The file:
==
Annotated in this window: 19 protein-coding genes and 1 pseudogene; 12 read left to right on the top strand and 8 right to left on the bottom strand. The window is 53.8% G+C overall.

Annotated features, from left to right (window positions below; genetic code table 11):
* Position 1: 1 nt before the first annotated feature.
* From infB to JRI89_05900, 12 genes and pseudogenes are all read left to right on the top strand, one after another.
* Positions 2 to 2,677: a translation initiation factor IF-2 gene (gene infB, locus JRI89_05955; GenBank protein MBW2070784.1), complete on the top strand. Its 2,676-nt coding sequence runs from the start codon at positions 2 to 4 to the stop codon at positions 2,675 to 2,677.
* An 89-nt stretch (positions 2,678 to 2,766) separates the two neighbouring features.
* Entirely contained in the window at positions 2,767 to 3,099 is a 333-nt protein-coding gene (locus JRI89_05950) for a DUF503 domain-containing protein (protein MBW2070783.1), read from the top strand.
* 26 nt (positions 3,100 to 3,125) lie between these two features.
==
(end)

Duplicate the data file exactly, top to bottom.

Annotated in this window: 19 protein-coding genes and 1 pseudogene; 12 read left to right on the top strand and 8 right to left on the bottom strand. The window is 53.8% G+C overall.

Annotated features, from left to right (window positions below; genetic code table 11):
* Position 1: 1 nt before the first annotated feature.
* From infB to JRI89_05900, 12 genes and pseudogenes are all read left to right on the top strand, one after another.
* Positions 2 to 2,677: a translation initiation factor IF-2 gene (gene infB, locus JRI89_05955; GenBank protein MBW2070784.1), complete on the top strand. Its 2,676-nt coding sequence runs from the start codon at positions 2 to 4 to the stop codon at positions 2,675 to 2,677.
* An 89-nt stretch (positions 2,678 to 2,766) separates the two neighbouring features.
* Entirely contained in the window at positions 2,767 to 3,099 is a 333-nt protein-coding gene (locus JRI89_05950) for a DUF503 domain-containing protein (protein MBW2070783.1), read from the top strand.
* 26 nt (positions 3,100 to 3,125) lie between these two features.